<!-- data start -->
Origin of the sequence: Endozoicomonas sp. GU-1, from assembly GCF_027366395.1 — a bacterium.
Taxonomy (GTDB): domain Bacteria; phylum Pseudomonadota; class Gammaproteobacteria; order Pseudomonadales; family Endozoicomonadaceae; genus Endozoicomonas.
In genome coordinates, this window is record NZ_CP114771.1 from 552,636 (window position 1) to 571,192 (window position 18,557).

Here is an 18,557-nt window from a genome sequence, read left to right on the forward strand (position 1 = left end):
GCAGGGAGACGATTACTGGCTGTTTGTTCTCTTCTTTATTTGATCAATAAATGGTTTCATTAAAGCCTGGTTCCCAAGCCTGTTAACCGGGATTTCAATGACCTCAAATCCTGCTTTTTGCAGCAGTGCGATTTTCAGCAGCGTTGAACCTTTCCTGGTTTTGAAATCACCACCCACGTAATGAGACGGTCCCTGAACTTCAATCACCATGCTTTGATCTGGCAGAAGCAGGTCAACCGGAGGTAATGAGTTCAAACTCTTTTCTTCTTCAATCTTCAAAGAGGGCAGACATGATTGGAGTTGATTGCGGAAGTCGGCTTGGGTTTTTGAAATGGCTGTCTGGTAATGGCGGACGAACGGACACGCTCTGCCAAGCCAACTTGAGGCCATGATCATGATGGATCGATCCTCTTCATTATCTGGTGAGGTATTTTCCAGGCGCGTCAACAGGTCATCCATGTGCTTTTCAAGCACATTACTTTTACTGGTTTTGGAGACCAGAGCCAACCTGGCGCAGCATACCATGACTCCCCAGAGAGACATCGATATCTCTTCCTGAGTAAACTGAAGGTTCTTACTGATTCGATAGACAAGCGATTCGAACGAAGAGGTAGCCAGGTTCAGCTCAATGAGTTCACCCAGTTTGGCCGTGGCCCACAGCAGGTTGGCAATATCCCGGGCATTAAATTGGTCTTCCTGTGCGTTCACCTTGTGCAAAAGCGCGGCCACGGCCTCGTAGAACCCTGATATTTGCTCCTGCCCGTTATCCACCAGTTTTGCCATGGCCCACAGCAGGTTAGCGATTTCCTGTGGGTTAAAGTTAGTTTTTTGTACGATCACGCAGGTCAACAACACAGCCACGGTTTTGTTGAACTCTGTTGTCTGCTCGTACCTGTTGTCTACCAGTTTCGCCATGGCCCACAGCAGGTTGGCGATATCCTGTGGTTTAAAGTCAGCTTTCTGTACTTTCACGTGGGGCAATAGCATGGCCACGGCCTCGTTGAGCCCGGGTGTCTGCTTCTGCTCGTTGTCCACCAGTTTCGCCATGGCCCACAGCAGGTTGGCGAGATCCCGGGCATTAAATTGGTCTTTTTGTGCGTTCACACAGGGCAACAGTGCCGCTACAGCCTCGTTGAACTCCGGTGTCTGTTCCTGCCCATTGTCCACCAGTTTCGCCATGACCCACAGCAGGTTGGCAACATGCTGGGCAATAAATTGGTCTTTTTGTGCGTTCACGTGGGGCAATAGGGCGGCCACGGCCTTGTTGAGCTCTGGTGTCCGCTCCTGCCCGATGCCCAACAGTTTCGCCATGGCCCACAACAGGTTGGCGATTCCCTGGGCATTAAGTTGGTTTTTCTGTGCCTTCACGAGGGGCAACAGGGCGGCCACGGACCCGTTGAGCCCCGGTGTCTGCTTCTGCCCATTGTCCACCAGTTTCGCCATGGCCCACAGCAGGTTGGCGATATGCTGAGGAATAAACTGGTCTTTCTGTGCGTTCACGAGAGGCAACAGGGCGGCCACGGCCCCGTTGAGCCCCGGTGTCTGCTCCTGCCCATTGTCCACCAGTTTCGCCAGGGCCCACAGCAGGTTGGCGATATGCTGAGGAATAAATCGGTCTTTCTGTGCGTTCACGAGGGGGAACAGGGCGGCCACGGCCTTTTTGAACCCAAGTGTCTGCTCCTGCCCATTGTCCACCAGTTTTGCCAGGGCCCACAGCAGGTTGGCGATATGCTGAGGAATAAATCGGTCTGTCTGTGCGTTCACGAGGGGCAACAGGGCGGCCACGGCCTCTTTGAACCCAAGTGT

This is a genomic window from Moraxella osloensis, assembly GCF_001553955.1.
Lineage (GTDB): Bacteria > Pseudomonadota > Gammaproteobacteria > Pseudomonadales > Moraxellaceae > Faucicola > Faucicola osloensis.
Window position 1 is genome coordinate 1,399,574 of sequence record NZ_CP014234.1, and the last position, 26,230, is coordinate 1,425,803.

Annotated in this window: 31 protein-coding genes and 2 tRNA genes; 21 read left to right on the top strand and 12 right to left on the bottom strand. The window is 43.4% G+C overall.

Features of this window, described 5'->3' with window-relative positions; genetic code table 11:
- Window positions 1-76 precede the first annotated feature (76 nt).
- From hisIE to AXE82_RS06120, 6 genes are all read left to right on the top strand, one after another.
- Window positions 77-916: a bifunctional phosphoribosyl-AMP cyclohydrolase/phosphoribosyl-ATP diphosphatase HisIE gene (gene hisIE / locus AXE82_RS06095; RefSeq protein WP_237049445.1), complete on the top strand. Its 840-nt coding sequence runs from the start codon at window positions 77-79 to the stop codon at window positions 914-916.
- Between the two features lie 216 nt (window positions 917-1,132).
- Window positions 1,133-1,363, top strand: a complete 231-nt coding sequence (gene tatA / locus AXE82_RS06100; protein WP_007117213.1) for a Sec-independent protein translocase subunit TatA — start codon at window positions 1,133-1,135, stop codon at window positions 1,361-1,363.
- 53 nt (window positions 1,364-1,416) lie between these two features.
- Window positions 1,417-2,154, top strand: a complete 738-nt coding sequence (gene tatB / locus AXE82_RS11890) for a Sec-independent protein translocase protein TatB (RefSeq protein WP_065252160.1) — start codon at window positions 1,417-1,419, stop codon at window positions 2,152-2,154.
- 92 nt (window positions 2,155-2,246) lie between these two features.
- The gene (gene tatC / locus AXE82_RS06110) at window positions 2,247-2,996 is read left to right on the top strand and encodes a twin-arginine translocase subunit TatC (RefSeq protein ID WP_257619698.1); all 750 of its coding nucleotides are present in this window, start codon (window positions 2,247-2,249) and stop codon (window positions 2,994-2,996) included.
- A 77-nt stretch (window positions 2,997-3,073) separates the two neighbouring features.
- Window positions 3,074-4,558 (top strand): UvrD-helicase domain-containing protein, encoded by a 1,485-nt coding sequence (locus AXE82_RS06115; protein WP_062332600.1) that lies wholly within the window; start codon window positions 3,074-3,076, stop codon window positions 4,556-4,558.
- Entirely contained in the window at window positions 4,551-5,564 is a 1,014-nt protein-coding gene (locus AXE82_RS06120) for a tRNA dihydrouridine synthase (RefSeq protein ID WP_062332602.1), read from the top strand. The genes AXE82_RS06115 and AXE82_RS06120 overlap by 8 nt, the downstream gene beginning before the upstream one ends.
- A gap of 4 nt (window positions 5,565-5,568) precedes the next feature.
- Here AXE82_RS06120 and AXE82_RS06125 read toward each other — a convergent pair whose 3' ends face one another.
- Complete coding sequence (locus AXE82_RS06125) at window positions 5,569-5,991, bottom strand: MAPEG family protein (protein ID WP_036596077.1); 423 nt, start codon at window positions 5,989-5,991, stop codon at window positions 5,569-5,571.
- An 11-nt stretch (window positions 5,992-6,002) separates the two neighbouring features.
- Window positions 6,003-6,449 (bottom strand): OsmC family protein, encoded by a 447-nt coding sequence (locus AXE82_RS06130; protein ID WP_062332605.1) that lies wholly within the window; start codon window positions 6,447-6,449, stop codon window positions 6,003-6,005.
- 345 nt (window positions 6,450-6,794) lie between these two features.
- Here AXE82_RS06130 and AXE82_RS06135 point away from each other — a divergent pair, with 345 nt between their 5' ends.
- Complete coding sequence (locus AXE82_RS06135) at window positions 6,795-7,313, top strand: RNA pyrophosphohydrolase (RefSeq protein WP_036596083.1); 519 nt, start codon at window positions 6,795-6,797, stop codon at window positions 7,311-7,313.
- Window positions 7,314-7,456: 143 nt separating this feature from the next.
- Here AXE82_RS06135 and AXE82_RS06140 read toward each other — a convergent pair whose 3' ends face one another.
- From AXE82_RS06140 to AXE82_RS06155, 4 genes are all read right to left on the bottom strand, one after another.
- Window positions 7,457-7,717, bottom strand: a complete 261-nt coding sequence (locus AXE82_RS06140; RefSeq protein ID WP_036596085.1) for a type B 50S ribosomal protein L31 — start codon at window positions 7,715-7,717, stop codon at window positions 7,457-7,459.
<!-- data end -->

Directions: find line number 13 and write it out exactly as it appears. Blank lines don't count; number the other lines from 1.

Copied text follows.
- Window positions 77-916: a bifunctional phosphoribosyl-AMP cyclohydrolase/phosphoribosyl-ATP diphosphatase HisIE gene (gene hisIE / locus AXE82_RS06095; RefSeq protein WP_237049445.1), complete on the top strand. Its 840-nt coding sequence runs from the start codon at window positions 77-79 to the stop codon at window positions 914-916.